Bids will be received on a unit price and/or lump sum basis as described in the Contract Documents. Bid security, in the form of a certified check or a Bid Bond (insuring/bonding company shall be rated “A” by AM Best) in the amount of ten percent (10%) of the maximum total bid price, must accompany each Bid. The Successful Bidder will be required to furnish a Construction Payment Bond and a Construction Performance Bond (insuring/bonding company shall be rated “A” by AM Best) as security for the faithful performance of the contract and the payment of all bills and obligations arising from the performance of the Contract. Contractor and all Subcontractors will be required to conform to the labor standards set forth in the Contract Documents. This project falls under the provisions of KRS 337.505 to 337.550 for prevailing wage rates. Evaluation of Bids and the awarding of a final contract are subject to the reciprocal preference for Kentucky resident bidders pursuant to KRS 45A490 to 45A.494 and (KAR 200 5:400). Owner reserves the right to reject any or all Bids, including without limitation the right to reject any or all nonconforming, nonresponsive, incomplete, unbalanced, or conditional Bids, to waive informalities, and to reject the Bid of any Bidder if Owner believes that it would not be in the best interest of Owner to make an award to that Bidder. Owner also reserves the right to negotiate with the apparent qualified Bidder to such an extent as may be determined by Owner. Minority Bidders are encouraged to bid. Bids shall remain subject to acceptance for 60 days after the day of bid opening or for such longer period of time to which a Bidder may agree in writing upon request of the Owner. If a Contract is to be awarded, the Owner will give the successful Bidder a Notice of Award during the period of time during which the successful Bidder’s bid remains subject to acceptance. Richard Harrison, Vice President of Engineering, Water Quality, & Production, Northern Kentucky Water District 1001726952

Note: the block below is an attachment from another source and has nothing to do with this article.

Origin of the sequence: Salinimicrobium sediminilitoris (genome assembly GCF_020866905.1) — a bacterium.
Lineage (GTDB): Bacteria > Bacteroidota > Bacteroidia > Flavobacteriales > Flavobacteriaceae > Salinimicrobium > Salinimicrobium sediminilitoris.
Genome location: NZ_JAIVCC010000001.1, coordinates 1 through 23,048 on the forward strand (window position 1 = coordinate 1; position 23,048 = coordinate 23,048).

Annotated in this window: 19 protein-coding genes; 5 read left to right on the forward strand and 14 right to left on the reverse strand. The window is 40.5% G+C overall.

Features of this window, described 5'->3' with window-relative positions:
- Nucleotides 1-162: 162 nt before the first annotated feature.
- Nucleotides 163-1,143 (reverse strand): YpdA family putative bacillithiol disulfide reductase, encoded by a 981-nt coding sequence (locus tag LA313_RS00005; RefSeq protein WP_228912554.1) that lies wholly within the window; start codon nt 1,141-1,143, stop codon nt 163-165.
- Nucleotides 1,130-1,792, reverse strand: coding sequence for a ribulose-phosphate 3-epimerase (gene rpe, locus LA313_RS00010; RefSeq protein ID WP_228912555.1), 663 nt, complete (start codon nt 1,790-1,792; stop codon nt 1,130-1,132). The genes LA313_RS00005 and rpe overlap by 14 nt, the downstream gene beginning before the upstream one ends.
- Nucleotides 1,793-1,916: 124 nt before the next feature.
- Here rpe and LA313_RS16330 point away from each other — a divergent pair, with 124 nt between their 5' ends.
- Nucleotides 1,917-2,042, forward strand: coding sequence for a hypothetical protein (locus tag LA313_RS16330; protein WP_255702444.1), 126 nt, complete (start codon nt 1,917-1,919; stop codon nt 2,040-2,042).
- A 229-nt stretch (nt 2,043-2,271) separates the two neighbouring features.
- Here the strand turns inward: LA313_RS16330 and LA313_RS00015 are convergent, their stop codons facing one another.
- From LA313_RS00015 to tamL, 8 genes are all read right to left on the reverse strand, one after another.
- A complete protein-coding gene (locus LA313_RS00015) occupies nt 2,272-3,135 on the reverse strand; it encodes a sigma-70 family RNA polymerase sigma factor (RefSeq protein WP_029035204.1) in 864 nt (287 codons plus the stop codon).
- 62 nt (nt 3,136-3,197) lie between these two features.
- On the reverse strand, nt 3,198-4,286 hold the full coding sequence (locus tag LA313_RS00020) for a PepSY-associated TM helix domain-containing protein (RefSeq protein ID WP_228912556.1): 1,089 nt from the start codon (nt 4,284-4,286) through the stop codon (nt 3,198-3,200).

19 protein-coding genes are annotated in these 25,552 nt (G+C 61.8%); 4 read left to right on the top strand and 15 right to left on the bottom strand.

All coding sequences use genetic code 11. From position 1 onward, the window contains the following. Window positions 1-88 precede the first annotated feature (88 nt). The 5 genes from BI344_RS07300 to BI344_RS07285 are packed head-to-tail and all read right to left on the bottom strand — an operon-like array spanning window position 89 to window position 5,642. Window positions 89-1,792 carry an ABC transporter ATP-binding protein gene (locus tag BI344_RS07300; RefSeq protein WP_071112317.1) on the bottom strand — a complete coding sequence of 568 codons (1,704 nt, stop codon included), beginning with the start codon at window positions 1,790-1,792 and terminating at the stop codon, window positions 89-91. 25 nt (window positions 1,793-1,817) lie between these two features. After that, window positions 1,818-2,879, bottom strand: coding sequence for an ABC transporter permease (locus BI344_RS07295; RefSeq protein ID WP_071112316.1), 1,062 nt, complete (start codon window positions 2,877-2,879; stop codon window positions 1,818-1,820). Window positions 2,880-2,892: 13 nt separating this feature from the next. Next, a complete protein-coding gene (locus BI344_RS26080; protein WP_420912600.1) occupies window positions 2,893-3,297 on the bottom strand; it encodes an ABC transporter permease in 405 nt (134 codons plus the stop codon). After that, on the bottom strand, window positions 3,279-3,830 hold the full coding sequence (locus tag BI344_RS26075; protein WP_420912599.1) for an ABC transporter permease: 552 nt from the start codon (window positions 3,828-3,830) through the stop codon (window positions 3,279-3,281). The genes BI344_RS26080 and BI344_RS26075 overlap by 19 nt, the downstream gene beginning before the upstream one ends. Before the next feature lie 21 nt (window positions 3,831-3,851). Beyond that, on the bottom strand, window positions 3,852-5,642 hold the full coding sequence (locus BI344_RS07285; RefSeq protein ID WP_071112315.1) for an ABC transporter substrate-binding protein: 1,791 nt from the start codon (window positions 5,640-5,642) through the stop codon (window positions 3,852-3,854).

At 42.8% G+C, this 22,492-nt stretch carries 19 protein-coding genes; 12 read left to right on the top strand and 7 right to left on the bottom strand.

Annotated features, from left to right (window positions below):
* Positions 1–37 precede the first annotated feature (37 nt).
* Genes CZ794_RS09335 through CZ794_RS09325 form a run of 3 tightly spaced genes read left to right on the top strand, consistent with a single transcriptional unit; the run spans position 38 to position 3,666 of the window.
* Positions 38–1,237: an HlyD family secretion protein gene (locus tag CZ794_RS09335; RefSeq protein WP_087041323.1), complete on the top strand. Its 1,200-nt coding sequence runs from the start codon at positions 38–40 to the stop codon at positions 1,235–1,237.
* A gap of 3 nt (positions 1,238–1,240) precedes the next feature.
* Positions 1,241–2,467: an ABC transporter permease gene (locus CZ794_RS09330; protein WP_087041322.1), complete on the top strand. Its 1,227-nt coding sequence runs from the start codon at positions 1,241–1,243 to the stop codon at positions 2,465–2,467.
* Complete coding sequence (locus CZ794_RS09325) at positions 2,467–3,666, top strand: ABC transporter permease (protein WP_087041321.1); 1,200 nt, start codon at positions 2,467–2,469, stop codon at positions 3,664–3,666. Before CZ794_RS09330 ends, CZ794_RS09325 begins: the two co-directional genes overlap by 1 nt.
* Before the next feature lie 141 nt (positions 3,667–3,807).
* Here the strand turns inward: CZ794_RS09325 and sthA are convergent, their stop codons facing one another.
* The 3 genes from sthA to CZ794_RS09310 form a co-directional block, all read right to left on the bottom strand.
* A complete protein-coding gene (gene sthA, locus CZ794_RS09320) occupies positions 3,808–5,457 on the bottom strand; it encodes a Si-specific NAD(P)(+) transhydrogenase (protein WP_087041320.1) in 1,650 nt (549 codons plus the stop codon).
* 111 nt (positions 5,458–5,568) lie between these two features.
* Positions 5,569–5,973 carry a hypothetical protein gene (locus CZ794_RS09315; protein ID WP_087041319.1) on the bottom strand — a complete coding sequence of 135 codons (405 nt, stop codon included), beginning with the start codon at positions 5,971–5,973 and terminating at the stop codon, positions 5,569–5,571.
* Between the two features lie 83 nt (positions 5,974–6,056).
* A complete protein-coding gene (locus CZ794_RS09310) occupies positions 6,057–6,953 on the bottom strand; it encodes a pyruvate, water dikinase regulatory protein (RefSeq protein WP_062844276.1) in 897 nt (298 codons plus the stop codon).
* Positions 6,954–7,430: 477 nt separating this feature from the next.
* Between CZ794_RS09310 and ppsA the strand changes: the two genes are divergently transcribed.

Northern Kentucky Water District (Owner) 2835 Crescent Springs Road Erlanger, Kentucky 41018 Or Viox & Viox, Inc. 466 Erlanger Road Erlanger, Kentucky 41018 Copies of the Bidding Documents may be obtained from the office of Viox & Viox, Inc. at the address indicated herein. Charges for all documents obtained will be made on the following basis: Charge Complete set of Bidding Documents $ 65.00 Mailing and Handling (U.S. Mail) (if requested) $ 15.00 Charges for Bidding Documents and mailing and handling, if applicable, will not be refunded. Bids will be received on a unit price and/or lump sum basis as described in the Contract Documents. Bid security, in the form of a certified check or a Bid Bond (insuring/bonding company shall be rated “A” by AM Best) in the amount of ten percent (10%) of the maximum total bid price, must accompany each Bid. The Successful Bidder will be required to furnish a Construction Payment Bond and a Construction Performance Bond (insuring/bonding company shall be rated “A” by AM Best) as security for the faithful performance of the contract and the payment of all bills and obligations arising from the performance of the Contract. Contractor and all Subcontractors will be required to conform to the labor standards set forth in the Contract Documents. This project falls under the provisions of KRS 337.505 to 337.550 for prevailing wage rates. Evaluation of Bids and the awarding of a final contract are subject to the reciprocal preference for Kentucky resident bidders pursuant to KRS 45A490 to 45A.494 and (KAR 200 5:400). Owner reserves the right to reject any or all Bids, including without limitation the right to reject any or all nonconforming, nonresponsive, incomplete, unbalanced, or conditional Bids, to waive informalities, and to reject the Bid of any Bidder if Owner believes that it would not be in the best interest of Owner to make an award to that Bidder. Owner also reserves the right to negotiate with the apparent qualified Bidder to such an extent as may be determined by Owner. Minority Bidders are encouraged to bid. Bids shall remain subject to acceptance for 90 days after the day of bid opening or for such longer period of time to which a Bidder may agree in writing upon request of the Owner. If a Contract is to be awarded, the Owner will give the successful Bidder a Notice of Award during the period of time during which the successful Bidder’s bid remains subject to acceptance. Richard Harrison, Vice President of Engineering, Water Quality and Production, Northern Kentucky Water District 726949